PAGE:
Dec 06, 2000
"There is no There there,” said Gertrude Stein about Oakland, California. “There is a different there there,” say I, an Oaklandite by birth, about virtuality. “Virtual” presence differs from “real” presence in propinquity—time, place and relationship—as well as vividness and interactivity. The technology of virtual presence simulates “being there”; it holds out the promise of presence on demand—and thereby demands that we do some careful thinking about presence. Consider “virtual worship.”
Attorney General Janet Reno traveled to Cleveland four years ago to observe ex-offenders at work in an innovative reentry program. She visited with members of Care Team, ex-convicts who are carefully selected to work for elderly residents in the community. Then she asked some of the residents how they felt about having criminals doing their shopping and check-cashing, and performing other services. One of the residents responded eagerly: “Ms. Reno, they’re not criminals! They’re our sons. We love them and they love us.”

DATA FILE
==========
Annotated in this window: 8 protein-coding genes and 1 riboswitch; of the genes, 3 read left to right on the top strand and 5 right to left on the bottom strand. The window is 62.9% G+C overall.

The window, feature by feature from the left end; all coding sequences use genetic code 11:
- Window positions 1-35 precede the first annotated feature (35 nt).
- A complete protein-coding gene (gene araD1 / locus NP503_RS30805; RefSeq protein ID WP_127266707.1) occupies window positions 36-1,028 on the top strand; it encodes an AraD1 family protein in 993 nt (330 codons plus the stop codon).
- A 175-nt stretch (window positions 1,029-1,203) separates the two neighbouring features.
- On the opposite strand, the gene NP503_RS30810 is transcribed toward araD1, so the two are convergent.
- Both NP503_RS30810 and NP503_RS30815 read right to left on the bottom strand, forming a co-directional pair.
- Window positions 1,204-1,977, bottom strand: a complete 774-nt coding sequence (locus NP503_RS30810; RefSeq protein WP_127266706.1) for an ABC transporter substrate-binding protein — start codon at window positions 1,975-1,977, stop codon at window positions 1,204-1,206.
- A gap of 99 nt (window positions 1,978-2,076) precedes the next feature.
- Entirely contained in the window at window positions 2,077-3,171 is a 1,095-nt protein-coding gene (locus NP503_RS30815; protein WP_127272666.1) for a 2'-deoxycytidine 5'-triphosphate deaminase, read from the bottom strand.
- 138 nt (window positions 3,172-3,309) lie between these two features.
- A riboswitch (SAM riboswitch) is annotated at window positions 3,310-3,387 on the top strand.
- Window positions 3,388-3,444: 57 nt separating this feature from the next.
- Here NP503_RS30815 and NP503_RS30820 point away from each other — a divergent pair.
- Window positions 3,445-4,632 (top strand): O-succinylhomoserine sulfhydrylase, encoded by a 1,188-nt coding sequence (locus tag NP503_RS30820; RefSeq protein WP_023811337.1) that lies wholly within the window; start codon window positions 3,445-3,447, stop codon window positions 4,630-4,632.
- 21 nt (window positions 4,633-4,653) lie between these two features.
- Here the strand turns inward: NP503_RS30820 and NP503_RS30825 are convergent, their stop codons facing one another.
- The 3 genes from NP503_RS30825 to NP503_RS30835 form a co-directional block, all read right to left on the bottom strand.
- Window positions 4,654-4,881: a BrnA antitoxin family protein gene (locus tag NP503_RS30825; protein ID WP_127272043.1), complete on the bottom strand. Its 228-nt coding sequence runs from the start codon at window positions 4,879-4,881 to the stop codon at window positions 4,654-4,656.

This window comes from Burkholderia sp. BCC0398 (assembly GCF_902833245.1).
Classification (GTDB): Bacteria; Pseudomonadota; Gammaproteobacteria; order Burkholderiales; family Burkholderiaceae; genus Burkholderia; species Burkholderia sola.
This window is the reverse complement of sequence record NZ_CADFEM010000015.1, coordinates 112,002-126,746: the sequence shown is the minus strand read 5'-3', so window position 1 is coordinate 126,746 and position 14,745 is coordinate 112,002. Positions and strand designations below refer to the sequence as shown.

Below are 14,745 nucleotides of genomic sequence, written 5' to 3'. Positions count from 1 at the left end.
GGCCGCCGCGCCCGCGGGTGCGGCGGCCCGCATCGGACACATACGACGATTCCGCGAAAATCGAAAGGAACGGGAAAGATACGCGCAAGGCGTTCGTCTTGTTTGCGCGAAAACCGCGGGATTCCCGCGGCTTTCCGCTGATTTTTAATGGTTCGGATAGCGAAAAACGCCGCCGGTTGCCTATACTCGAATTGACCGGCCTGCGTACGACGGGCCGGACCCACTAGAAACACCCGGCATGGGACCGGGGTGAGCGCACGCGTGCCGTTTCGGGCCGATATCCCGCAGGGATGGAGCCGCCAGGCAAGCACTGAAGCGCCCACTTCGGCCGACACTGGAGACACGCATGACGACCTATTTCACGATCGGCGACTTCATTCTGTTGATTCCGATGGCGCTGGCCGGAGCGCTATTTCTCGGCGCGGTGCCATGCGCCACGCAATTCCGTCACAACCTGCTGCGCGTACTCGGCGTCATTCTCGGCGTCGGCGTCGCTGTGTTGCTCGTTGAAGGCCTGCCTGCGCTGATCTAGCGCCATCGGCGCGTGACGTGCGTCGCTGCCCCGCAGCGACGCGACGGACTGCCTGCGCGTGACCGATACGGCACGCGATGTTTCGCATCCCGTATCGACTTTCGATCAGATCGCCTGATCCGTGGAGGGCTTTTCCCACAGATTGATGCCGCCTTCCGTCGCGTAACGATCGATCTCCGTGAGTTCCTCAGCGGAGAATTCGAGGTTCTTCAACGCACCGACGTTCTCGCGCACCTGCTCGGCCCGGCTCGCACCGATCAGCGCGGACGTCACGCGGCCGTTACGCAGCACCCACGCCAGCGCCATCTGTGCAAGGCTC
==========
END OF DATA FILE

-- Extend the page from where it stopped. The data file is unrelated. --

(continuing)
Here we are in the midst of December—surrounded by Santa, elves and frenzied children. Due to the intense focus on children at this time of year, the season is often a very painful one for people who are experiencing infertility or who have suffered a miscarriage. I recall that when my husband I were struggling to start a family, I once threatened to create a bonfire if I received one more “here are my perfect children” photo.
Like Many people with nothing better to do, I often read obituaries. It is the print equivalent of walking through a cemetery, where whole lives are summed up on headstones and buried along with their times. I love reading about flying daredevils who rode the wings of biplanes in the 1930s, or Kentucky farmers who plowed their fields with teams of matched mules. Since the occasion for meeting these people is to mourn their loss, the effect can be distressing. Wait! I want to shout. You can’t go yet. There are still things I want to know.